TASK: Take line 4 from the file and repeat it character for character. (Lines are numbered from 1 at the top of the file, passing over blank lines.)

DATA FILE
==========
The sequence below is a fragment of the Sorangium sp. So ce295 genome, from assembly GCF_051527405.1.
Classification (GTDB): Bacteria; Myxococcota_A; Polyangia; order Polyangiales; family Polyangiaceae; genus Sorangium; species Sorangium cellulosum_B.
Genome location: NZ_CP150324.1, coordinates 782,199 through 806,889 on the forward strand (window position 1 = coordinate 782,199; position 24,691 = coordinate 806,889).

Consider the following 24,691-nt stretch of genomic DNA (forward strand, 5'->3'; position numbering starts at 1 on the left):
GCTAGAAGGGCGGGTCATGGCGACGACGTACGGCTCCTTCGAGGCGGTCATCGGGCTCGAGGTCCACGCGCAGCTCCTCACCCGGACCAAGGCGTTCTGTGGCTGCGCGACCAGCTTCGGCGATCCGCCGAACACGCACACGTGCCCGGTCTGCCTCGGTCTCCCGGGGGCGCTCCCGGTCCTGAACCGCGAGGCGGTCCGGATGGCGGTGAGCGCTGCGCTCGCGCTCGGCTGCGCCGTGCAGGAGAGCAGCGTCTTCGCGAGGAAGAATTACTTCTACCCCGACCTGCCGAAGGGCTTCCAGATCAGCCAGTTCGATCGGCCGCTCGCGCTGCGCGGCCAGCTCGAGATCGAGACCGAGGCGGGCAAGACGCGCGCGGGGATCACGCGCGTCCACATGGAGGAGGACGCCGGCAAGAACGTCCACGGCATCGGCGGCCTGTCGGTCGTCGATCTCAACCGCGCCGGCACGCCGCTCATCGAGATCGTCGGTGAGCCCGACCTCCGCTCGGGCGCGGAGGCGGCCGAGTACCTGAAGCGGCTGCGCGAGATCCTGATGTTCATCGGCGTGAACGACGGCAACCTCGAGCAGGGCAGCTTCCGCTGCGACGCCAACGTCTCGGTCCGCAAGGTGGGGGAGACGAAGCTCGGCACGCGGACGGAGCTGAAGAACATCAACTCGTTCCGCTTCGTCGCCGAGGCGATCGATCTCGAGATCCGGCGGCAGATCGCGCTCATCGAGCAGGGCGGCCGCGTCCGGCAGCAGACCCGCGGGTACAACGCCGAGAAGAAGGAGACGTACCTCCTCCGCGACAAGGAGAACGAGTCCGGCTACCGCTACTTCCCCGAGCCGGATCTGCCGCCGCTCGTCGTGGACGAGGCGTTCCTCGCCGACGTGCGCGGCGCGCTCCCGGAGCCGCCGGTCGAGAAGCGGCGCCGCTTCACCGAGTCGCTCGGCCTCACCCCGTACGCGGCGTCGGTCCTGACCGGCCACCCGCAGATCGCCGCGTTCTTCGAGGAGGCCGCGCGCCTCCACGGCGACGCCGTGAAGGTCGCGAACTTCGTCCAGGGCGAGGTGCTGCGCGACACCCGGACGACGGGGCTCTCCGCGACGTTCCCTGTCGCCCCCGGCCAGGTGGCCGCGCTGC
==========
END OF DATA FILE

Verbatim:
Consider the following 24,691-nt stretch of genomic DNA (forward strand, 5'->3'; position numbering starts at 1 on the left):